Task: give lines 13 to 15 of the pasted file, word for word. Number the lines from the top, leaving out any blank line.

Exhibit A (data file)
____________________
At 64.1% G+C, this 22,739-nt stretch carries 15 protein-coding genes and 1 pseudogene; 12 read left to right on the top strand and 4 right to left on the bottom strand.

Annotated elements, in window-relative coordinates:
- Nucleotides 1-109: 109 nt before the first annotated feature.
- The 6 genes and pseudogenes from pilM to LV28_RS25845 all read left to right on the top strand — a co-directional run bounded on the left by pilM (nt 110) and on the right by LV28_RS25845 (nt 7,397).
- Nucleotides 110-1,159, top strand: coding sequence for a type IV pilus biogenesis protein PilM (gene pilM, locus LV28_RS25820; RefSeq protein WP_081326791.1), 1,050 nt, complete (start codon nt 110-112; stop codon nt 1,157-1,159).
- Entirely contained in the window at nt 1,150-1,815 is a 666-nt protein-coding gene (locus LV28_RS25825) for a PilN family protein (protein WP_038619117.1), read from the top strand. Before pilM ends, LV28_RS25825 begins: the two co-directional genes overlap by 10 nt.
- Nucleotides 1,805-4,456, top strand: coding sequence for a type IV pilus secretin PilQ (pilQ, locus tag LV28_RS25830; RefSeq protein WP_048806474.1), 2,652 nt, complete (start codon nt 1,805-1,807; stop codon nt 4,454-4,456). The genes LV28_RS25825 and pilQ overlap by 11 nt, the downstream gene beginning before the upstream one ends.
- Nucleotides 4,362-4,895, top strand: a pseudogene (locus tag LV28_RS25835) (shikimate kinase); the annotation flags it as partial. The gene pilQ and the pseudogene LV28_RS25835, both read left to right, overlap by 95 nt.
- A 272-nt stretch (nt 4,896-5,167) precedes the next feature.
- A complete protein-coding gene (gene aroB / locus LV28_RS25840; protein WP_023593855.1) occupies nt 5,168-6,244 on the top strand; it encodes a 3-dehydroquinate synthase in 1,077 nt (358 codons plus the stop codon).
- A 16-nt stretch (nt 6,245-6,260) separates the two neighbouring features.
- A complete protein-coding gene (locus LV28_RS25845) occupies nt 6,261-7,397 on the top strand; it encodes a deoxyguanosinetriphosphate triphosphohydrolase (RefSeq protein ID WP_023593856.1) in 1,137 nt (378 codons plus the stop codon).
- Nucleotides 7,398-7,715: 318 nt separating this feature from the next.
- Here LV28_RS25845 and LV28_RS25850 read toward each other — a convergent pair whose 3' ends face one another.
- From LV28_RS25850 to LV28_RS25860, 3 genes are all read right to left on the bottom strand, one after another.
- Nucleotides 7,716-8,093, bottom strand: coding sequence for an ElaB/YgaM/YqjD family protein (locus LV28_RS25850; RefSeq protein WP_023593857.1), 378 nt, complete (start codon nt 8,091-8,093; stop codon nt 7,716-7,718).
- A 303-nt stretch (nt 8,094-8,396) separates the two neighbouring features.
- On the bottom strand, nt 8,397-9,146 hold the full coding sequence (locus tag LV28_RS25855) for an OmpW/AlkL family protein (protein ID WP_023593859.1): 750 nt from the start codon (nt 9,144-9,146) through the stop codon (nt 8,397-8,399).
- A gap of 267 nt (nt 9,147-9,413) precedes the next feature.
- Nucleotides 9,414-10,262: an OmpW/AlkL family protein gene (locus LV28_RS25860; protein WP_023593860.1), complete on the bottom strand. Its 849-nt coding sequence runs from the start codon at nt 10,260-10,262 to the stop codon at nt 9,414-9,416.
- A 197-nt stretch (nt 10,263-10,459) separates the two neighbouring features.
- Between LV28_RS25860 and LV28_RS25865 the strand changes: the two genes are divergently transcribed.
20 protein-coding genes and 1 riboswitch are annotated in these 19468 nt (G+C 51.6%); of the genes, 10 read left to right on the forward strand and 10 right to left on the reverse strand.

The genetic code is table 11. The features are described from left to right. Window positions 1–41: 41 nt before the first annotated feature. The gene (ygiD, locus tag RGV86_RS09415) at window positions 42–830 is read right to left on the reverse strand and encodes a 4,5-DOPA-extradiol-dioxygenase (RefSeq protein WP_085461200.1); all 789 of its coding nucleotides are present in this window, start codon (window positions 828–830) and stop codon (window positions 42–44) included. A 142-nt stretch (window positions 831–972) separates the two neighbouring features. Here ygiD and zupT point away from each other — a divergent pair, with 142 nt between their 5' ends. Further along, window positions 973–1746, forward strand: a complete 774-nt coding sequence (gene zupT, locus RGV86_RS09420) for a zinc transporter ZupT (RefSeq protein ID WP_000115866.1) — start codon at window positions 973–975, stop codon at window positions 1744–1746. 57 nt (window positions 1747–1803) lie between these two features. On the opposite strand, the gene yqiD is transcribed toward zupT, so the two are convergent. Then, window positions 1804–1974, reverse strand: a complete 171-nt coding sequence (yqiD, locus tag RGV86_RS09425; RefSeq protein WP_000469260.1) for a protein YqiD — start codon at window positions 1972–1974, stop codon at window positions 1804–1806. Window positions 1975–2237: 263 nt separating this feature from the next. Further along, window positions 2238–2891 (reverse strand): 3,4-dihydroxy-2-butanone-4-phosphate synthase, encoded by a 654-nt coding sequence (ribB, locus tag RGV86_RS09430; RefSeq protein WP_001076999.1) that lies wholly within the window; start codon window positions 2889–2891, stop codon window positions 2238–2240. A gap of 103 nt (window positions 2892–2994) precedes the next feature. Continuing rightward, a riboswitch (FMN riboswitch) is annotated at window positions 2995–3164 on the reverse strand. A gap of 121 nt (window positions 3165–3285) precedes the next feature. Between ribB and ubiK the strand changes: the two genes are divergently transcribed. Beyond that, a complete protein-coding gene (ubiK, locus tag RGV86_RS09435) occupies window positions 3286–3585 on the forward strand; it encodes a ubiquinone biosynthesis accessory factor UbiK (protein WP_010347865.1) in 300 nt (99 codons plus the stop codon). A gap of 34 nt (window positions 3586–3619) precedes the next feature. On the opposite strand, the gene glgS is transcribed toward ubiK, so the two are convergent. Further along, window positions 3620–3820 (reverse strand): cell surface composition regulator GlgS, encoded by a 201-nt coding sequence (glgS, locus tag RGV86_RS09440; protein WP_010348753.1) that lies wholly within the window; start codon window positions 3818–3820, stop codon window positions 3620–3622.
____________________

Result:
- Nucleotides 7,398-7,715: 318 nt separating this feature from the next.
- Here LV28_RS25845 and LV28_RS25850 read toward each other — a convergent pair whose 3' ends face one another.
- From LV28_RS25850 to LV28_RS25860, 3 genes are all read right to left on the bottom strand, one after another.